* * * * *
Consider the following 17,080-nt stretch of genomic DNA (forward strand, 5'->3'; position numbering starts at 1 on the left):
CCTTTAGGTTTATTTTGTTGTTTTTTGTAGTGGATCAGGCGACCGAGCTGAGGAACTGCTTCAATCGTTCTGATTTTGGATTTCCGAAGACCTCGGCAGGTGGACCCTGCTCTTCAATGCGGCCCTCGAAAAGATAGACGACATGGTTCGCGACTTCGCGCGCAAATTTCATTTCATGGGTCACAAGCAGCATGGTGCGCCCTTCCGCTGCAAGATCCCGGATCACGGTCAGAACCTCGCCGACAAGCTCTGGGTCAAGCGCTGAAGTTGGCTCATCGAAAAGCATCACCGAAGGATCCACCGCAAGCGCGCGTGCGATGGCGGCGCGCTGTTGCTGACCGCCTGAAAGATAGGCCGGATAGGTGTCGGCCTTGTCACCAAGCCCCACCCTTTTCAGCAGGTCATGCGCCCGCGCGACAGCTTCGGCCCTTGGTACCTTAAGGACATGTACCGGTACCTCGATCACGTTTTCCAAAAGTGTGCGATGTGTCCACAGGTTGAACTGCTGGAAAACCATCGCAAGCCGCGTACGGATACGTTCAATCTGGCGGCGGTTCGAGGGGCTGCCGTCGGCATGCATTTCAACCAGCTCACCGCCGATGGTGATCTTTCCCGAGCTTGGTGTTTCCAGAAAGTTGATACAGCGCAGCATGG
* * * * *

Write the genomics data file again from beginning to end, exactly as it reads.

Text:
Consider the following 17,080-nt stretch of genomic DNA (forward strand, 5'->3'; position numbering starts at 1 on the left):
CCTTTAGGTTTATTTTGTTGTTTTTTGTAGTGGATCAGGCGACCGAGCTGAGGAACTGCTTCAATCGTTCTGATTTTGGATTTCCGAAGACCTCGGCAGGTGGACCCTGCTCTTCAATGCGGCCCTCGAAAAGATAGACGACATGGTTCGCGACTTCGCGCGCAAATTTCATTTCATGGGTCACAAGCAGCATGGTGCGCCCTTCCGCTGCAAGATCCCGGATCACGGTCAGAACCTCGCCGACAAGCTCTGGGTCAAGCGCTGAAGTTGGCTCATCGAAAAGCATCACCGAAGGATCCACCGCAAGCGCGCGTGCGATGGCGGCGCGCTGTTGCTGACCGCCTGAAAGATAGGCCGGATAGGTGTCGGCCTTGTCACCAAGCCCCACCCTTTTCAGCAGGTCATGCGCCCGCGCGACAGCTTCGGCCCTTGGTACCTTAAGGACATGTACCGGTACCTCGATCACGTTTTCCAAAAGTGTGCGATGTGTCCACAGGTTGAACTGCTGGAAAACCATCGCAAGCCGCGTACGGATACGTTCAATCTGGCGGCGGTTCGAGGGGCTGCCGTCGGCATGCATTTCAACCAGCTCACCGCCGATGGTGATCTTTCCCGAGCTTGGTGTTTCCAGAAAGTTGATACAGCGCAGCATGG